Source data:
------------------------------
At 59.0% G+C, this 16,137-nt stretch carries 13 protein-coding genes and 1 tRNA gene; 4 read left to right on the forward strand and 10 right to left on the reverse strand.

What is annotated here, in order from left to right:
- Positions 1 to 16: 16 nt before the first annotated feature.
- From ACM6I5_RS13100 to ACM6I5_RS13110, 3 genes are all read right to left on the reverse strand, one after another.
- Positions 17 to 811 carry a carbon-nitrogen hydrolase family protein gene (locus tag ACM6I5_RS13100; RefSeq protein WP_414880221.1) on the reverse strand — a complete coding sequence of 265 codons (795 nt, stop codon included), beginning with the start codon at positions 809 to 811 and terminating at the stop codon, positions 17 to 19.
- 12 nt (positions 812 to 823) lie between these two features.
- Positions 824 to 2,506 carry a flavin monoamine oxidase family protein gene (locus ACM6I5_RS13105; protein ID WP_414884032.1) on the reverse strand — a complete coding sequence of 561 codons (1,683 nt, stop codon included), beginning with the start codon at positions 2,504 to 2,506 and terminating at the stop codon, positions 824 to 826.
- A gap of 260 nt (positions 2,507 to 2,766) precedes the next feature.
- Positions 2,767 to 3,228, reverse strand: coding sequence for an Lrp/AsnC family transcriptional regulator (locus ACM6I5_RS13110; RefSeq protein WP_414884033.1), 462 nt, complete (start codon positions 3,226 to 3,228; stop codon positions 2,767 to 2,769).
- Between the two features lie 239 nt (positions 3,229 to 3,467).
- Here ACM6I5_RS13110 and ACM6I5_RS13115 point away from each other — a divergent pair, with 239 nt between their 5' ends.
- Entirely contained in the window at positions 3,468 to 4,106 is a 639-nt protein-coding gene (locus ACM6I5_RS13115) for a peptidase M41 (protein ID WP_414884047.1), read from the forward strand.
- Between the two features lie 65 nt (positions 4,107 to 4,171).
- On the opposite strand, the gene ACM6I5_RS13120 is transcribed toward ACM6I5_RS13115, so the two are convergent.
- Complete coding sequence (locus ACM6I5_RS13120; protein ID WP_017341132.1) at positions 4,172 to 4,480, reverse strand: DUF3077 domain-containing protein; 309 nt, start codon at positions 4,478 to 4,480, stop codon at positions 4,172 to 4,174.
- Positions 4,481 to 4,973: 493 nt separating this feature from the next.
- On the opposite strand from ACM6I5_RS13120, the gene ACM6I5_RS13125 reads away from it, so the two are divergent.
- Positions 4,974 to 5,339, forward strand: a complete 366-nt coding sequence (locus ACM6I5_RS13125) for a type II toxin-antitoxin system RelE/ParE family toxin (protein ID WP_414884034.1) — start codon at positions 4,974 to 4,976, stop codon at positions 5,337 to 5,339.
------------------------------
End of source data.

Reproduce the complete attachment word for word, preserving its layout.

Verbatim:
At 59.0% G+C, this 16,137-nt stretch carries 13 protein-coding genes and 1 tRNA gene; 4 read left to right on the forward strand and 10 right to left on the reverse strand.

What is annotated here, in order from left to right:
- Positions 1 to 16: 16 nt before the first annotated feature.
- From ACM6I5_RS13100 to ACM6I5_RS13110, 3 genes are all read right to left on the reverse strand, one after another.
- Positions 17 to 811 carry a carbon-nitrogen hydrolase family protein gene (locus tag ACM6I5_RS13100; RefSeq protein WP_414880221.1) on the reverse strand — a complete coding sequence of 265 codons (795 nt, stop codon included), beginning with the start codon at positions 809 to 811 and terminating at the stop codon, positions 17 to 19.
- 12 nt (positions 812 to 823) lie between these two features.
- Positions 824 to 2,506 carry a flavin monoamine oxidase family protein gene (locus ACM6I5_RS13105; protein ID WP_414884032.1) on the reverse strand — a complete coding sequence of 561 codons (1,683 nt, stop codon included), beginning with the start codon at positions 2,504 to 2,506 and terminating at the stop codon, positions 824 to 826.
- A gap of 260 nt (positions 2,507 to 2,766) precedes the next feature.
- Positions 2,767 to 3,228, reverse strand: coding sequence for an Lrp/AsnC family transcriptional regulator (locus ACM6I5_RS13110; RefSeq protein WP_414884033.1), 462 nt, complete (start codon positions 3,226 to 3,228; stop codon positions 2,767 to 2,769).
- Between the two features lie 239 nt (positions 3,229 to 3,467).
- Here ACM6I5_RS13110 and ACM6I5_RS13115 point away from each other — a divergent pair, with 239 nt between their 5' ends.
- Entirely contained in the window at positions 3,468 to 4,106 is a 639-nt protein-coding gene (locus ACM6I5_RS13115) for a peptidase M41 (protein ID WP_414884047.1), read from the forward strand.
- Between the two features lie 65 nt (positions 4,107 to 4,171).
- On the opposite strand, the gene ACM6I5_RS13120 is transcribed toward ACM6I5_RS13115, so the two are convergent.
- Complete coding sequence (locus ACM6I5_RS13120; protein ID WP_017341132.1) at positions 4,172 to 4,480, reverse strand: DUF3077 domain-containing protein; 309 nt, start codon at positions 4,478 to 4,480, stop codon at positions 4,172 to 4,174.
- Positions 4,481 to 4,973: 493 nt separating this feature from the next.
- On the opposite strand from ACM6I5_RS13120, the gene ACM6I5_RS13125 reads away from it, so the two are divergent.
- Positions 4,974 to 5,339, forward strand: a complete 366-nt coding sequence (locus ACM6I5_RS13125) for a type II toxin-antitoxin system RelE/ParE family toxin (protein ID WP_414884034.1) — start codon at positions 4,974 to 4,976, stop codon at positions 5,337 to 5,339.